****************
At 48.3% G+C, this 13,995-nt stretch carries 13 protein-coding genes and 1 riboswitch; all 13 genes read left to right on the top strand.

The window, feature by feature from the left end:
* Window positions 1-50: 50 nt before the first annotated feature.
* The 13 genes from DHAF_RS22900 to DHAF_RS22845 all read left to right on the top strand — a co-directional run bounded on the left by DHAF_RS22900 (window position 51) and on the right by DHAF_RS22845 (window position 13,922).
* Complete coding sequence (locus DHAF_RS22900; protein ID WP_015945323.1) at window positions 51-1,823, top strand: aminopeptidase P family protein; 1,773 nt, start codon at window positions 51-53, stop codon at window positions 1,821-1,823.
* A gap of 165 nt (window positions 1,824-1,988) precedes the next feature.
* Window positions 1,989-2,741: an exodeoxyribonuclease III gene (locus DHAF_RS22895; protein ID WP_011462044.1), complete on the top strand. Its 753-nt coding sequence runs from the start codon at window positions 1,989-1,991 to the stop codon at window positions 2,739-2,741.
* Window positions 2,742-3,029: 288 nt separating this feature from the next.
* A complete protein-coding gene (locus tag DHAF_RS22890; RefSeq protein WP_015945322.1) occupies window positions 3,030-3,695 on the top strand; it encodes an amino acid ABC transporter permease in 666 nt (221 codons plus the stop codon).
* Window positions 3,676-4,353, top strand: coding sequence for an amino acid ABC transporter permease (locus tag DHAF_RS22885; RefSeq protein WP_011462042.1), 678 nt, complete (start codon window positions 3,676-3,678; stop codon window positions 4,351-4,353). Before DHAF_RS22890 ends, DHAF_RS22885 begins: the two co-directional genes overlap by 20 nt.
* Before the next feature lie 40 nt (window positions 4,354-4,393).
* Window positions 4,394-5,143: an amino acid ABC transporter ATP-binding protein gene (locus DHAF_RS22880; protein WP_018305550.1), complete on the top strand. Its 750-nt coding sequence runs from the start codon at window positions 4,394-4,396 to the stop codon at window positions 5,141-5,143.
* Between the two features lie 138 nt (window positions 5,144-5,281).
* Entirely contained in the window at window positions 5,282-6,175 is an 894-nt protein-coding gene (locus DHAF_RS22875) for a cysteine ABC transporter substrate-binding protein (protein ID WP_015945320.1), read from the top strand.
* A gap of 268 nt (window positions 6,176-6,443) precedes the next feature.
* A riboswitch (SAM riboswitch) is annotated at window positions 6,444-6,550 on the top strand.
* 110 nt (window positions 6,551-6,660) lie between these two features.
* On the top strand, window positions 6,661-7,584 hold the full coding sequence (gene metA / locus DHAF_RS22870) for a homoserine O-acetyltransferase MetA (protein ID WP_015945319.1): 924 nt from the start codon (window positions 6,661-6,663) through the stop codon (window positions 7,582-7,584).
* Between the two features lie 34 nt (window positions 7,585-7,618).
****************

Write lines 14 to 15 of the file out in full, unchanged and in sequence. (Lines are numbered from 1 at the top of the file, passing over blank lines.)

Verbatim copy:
* Entirely contained in the window at window positions 5,282-6,175 is an 894-nt protein-coding gene (locus DHAF_RS22875) for a cysteine ABC transporter substrate-binding protein (protein ID WP_015945320.1), read from the top strand.
* A gap of 268 nt (window positions 6,176-6,443) precedes the next feature.